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Supermarine Type 224

The Supermarine Type 224, an inverted gull-wing monoplane fighter aircraft, was meticulously designed by R.J. Mitchell at Supermarine in response to Air Ministry Specification F.7/30.

This specification aimed to procure a fighter aircraft that would surpass the capabilities of the Gloster Gauntlet.

Equipped with the Rolls-Royce Goshawk engine, which incorporated an innovative evaporative cooling system, the Type 224 encountered significant setbacks.

The flaws in this cooling system, coupled with its underwhelming performance, ultimately led to its rejection.

Consequently, the contract for production aircraft was awarded to the Gloster Gladiator instead.

Despite its shortcomings, the Type 224 remains noteworthy due to the invaluable lessons R.J. Mitchell gleaned from its failure.

These lessons played a pivotal role in his subsequent triumph with the iconic Supermarine Spitfire.

Specification F.7/30, which was officially released to the aircraft industry in October 1931, outlined the requirements for a day and night fighter made entirely of metal.

This fighter was expected to be equipped with four machine guns, possess a high top speed and rate of climb, and have a landing speed below 60 mph.

The specification emphasized the significance of providing the pilot with a clear and unobstructed view from the cockpit.

While the use of any power plant was allowed, the Air Ministry expressed a preference for the Rolls-Royce Goshawk, which was undergoing evaporative cooling development at that time.

Out of the numerous proposals submitted by manufacturers, three were chosen for official development as prototypes, with the Supermarine 224 being one of them.

Additionally, privately funded submissions for the competition were also encouraged. R. J. Mitchell, the designer at Supermarine, devised an aesthetically pleasing inverted gull-wing monoplane that was propelled by the 600 hp Goshawk II engine and featured a fixed undercarriage.

The decision to adopt the gull wing configuration was made with the intention of reducing drag by shortening the undercarriage legs.

However, it was well-known that this particular configuration had the potential to cause issues with lateral stability.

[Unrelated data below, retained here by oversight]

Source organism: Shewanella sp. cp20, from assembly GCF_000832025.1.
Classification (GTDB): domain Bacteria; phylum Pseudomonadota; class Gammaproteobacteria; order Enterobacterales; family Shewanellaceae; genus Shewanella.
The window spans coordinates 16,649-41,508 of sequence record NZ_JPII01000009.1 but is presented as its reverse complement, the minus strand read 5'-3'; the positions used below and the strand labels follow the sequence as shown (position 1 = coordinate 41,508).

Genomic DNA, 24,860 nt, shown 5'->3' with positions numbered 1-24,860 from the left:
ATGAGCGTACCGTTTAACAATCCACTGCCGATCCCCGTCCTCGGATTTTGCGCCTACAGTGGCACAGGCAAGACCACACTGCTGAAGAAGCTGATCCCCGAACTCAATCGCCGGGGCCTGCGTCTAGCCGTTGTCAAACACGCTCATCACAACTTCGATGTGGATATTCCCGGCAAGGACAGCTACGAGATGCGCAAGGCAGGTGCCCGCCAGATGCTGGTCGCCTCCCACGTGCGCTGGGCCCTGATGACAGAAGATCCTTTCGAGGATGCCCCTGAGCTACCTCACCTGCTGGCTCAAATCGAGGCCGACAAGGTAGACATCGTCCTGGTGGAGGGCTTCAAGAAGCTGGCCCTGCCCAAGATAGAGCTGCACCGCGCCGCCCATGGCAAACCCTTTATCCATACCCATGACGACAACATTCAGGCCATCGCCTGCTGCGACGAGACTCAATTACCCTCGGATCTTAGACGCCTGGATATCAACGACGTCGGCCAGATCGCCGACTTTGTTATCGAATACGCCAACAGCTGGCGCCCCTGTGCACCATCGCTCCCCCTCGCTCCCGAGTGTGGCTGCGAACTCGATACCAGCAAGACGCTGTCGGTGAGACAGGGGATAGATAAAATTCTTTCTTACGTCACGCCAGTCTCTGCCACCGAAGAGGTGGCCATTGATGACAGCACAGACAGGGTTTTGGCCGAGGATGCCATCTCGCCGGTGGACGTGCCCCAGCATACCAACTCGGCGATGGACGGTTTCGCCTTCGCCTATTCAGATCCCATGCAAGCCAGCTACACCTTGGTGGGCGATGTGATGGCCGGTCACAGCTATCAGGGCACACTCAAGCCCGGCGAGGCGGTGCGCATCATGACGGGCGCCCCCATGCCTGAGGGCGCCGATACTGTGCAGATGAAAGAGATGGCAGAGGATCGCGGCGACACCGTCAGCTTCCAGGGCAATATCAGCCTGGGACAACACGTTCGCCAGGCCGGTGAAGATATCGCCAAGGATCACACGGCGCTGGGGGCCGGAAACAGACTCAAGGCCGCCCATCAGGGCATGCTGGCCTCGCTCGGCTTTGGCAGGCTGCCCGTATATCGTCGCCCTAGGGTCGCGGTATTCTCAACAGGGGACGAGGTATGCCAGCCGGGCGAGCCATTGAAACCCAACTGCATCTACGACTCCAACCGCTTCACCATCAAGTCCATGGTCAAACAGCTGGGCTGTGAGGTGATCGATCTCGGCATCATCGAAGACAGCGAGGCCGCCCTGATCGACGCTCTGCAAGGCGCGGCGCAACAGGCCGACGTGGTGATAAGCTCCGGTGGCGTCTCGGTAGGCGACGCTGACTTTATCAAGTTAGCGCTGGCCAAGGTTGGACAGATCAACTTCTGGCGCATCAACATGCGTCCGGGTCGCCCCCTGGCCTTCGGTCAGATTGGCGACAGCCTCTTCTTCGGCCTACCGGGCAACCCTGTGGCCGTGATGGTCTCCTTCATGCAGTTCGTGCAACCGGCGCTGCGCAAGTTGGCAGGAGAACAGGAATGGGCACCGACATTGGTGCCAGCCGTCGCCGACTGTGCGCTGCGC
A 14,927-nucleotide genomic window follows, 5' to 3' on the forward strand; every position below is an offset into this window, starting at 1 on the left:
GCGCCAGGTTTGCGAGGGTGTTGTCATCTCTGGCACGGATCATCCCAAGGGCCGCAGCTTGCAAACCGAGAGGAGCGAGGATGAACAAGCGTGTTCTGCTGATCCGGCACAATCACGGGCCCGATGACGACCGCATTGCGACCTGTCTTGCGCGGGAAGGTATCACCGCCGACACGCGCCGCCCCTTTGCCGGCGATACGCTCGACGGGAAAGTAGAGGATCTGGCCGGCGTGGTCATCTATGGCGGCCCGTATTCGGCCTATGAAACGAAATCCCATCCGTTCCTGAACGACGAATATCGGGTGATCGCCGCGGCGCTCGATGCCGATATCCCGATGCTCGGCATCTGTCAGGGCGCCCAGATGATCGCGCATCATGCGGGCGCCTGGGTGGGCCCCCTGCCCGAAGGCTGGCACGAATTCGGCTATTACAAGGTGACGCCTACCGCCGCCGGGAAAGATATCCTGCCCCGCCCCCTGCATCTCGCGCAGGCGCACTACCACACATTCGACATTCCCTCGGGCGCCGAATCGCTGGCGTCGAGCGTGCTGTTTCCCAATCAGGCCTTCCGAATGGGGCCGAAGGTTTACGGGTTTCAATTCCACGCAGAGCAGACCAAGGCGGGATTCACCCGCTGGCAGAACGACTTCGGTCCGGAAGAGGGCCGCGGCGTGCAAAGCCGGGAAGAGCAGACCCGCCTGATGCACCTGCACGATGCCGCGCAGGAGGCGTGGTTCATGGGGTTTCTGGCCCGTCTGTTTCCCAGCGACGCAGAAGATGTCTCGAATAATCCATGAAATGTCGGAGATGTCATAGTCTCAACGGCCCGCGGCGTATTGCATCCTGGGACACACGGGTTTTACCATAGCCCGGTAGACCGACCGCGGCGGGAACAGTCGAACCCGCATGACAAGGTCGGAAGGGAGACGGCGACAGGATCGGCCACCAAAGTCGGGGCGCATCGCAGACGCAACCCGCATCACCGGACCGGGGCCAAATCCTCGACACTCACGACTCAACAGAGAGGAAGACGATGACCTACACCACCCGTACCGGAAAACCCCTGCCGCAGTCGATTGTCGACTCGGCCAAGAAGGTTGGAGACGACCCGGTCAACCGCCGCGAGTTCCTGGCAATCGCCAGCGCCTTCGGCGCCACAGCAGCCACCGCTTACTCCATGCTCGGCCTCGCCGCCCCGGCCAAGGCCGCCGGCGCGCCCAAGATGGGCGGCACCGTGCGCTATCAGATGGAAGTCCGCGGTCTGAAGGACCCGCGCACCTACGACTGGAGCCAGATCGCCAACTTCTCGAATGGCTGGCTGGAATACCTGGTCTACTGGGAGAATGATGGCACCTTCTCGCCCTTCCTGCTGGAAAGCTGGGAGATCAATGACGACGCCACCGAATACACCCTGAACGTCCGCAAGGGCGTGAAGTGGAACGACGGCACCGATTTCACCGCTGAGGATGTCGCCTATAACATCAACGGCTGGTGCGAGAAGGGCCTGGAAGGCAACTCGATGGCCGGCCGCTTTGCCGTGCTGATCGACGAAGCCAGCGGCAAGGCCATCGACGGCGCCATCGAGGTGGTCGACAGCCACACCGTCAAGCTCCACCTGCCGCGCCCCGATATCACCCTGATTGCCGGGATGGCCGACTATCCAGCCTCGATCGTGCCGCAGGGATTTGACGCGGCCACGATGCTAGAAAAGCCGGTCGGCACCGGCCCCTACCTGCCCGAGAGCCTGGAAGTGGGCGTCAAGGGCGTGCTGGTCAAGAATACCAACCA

To address this concern, an extensive program of wind-tunnel testing using models was conducted prior to finalising the design.

These tests not only confirmed the anticipated problems with lateral stability but also revealed a lack of directional stability.

Consequently, Mitchell made the necessary adjustments by increasing the size of the fin area.

In order to ensure the pilot’s comfort and safety, the cockpit was designed to be open.

To guarantee that the pilot would not experience excessive buffeting, additional wind-tunnel tests were conducted on a full-scale model of the cockpit area.

The fuselage was constructed using a monocoque design, and the armament consisted of one pair of guns mounted on each side of the cockpit, with another pair housed in the ‘trouser’ fairings of the undercarriage.

The wing exhibited an unconventional design, featuring a solitary primary spar positioned at the front.

In front of this spar, the condensers of the engine cooling system were integrated into the entire leading edge of the wing.

This unique combination resulted in the formation of a ‘D-box’ spar, which possessed exceptional torsional rigidity.

Behind the primary spar, the wing was covered with fabric, providing a protective layer.

The system had previously been tested on different aircraft, all of which were biplanes with the condensers and collector tank placed on the upper wing.

However, in the Type 224 aircraft, the collector tanks were located in the undercarriage fairings.

Due to the condensed water being close to boiling point, it was prone to turning into steam with even a slight change in pressure.

This issue often led to the water pumps malfunctioning and stopping their operation.





29 ft 5+14 in (8.973 m)


45 ft 10 in (13.97 m)


11 ft 11 in (3.63 m)

Wing area

295 sq ft (27.4 m2)



NACA 0018



Empty weight

3,422 lb (1,552 kg)

Gross weight

4,743 lb (2,151 kg)


1 × Rolls-Royce Goshawk II,

V-12 evaporative/steam cooled piston engine,

600 hp (450 kW)


2 bladed fixed pitch propeller


Maximum speed

228 mph (367 km/h, 198 kn) at 15,000 ft (4,572 m)

Service ceiling.

38,800 ft (11,800 m) Absolute ceiling

Time to altitude

15,000 ft (4,572 m) in 9 minutes 30 seconds



4 × 0.303 in (7.7 mm) Vickers Mk IV machine guns

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